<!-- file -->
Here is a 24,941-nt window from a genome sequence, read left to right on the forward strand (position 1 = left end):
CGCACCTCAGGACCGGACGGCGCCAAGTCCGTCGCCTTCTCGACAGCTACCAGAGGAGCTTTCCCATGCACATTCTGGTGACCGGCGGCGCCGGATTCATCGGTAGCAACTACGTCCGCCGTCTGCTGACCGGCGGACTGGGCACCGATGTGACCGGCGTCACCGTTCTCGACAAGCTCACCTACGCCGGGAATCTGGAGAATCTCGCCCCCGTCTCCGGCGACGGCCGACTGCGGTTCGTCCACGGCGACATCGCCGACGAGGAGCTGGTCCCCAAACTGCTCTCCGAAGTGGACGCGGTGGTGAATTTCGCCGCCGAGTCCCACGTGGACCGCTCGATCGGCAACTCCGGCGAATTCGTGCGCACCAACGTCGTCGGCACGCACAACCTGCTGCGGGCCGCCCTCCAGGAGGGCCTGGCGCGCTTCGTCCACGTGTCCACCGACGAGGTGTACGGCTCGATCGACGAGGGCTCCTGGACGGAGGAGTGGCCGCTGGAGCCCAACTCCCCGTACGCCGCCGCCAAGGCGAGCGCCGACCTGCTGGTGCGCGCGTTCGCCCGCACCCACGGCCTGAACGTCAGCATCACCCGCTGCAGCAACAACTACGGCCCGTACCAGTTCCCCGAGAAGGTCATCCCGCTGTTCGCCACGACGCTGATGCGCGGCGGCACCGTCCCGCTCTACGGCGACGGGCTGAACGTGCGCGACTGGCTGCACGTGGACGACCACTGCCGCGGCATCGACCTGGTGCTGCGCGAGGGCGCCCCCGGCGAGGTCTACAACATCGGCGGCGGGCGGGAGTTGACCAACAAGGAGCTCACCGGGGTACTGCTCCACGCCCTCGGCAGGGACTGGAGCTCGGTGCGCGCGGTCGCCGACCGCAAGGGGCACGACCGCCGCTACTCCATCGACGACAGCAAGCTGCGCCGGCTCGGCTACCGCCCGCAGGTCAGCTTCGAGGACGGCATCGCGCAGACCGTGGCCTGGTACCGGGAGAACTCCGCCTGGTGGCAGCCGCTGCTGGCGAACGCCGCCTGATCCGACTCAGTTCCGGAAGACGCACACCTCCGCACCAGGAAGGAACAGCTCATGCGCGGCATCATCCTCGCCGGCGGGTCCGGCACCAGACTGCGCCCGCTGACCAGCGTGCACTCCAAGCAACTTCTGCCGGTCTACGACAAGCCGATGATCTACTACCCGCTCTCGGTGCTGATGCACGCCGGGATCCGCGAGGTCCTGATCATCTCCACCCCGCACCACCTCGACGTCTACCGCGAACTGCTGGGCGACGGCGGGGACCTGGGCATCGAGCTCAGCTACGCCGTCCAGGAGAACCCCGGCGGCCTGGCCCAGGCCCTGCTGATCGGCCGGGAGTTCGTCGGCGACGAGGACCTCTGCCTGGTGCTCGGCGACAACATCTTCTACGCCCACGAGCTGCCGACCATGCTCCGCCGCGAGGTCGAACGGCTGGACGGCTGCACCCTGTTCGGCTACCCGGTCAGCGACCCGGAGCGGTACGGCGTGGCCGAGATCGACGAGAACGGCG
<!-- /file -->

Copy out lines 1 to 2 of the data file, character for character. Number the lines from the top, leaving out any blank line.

Here is a 24,941-nt window from a genome sequence, read left to right on the forward strand (position 1 = left end):
CGCACCTCAGGACCGGACGGCGCCAAGTCCGTCGCCTTCTCGACAGCTACCAGAGGAGCTTTCCCATGCACATTCTGGTGACCGGCGGCGCCGGATTCATCGGTAGCAACTACGTCCGCCGTCTGCTGACCGGCGGACTGGGCACCGATGTGACCGGCGTCACCGTTCTCGACAAGCTCACCTACGCCGGGAATCTGGAGAATCTCGCCCCCGTCTCCGGCGACGGCCGACTGCGGTTCGTCCACGGCGACATCGCCGACGAGGAGCTGGTCCCCAAACTGCTCTCCGAAGTGGACGCGGTGGTGAATTTCGCCGCCGAGTCCCACGTGGACCGCTCGATCGGCAACTCCGGCGAATTCGTGCGCACCAACGTCGTCGGCACGCACAACCTGCTGCGGGCCGCCCTCCAGGAGGGCCTGGCGCGCTTCGTCCACGTGTCCACCGACGAGGTGTACGGCTCGATCGACGAGGGCTCCTGGACGGAGGAGTGGCCGCTGGAGCCCAACTCCCCGTACGCCGCCGCCAAGGCGAGCGCCGACCTGCTGGTGCGCGCGTTCGCCCGCACCCACGGCCTGAACGTCAGCATCACCCGCTGCAGCAACAACTACGGCCCGTACCAGTTCCCCGAGAAGGTCATCCCGCTGTTCGCCACGACGCTGATGCGCGGCGGCACCGTCCCGCTCTACGGCGACGGGCTGAACGTGCGCGACTGGCTGCACGTGGACGACCACTGCCGCGGCATCGACCTGGTGCTGCGCGAGGGCGCCCCCGGCGAGGTCTACAACATCGGCGGCGGGCGGGAGTTGACCAACAAGGAGCTCACCGGGGTACTGCTCCACGCCCTCGGCAGGGACTGGAGCTCGGTGCGCGCGGTCGCCGACCGCAAGGGGCACGACCGCCGCTACTCCATCGACGACAGCAAGCTGCGCCGGCTCGGCTACCGCCCGCAGGTCAGCTTCGAGGACGGCATCGCGCAGACCGTGGCCTGGTACCGGGAGAACTCCGCCTGGTGGCAGCCGCTGCTGGCGAACGCCGCCTGATCCGACTCAGTTCCGGAAGACGCACACCTCCGCACCAGGAAGGAACAGCTCATGCGCGGCATCATCCTCGCCGGCGGGTCCGGCACCAGACTGCGCCCGCTGACCAGCGTGCACTCCAAGCAACTTCTGCCGGTCTACGACAAGCCGATGATCTACTACCCGCTCTCGGTGCTGATGCACGCCGGGATCCGCGAGGTCCTGATCATCTCCACCCCGCACCACCTCGACGTCTACCGCGAACTGCTGGGCGACGGCGGGGACCTGGGCATCGAGCTCAGCTACGCCGTCCAGGAGAACCCCGGCGGCCTGGCCCAGGCCCTGCTGATCGGCCGGGAGTTCGTCGGCGACGAGGACCTCTGCCTGGTGCTCGGCGACAACATCTTCTACGCCCACGAGCTGCCGACCATGCTCCGCCGCGAGGTCGAACGGCTGGACGGCTGCACCCTGTTCGGCTACCCGGTCAGCGACCCGGAGCGGTACGGCGTGGCCGAGATCGACGAGAACGGCG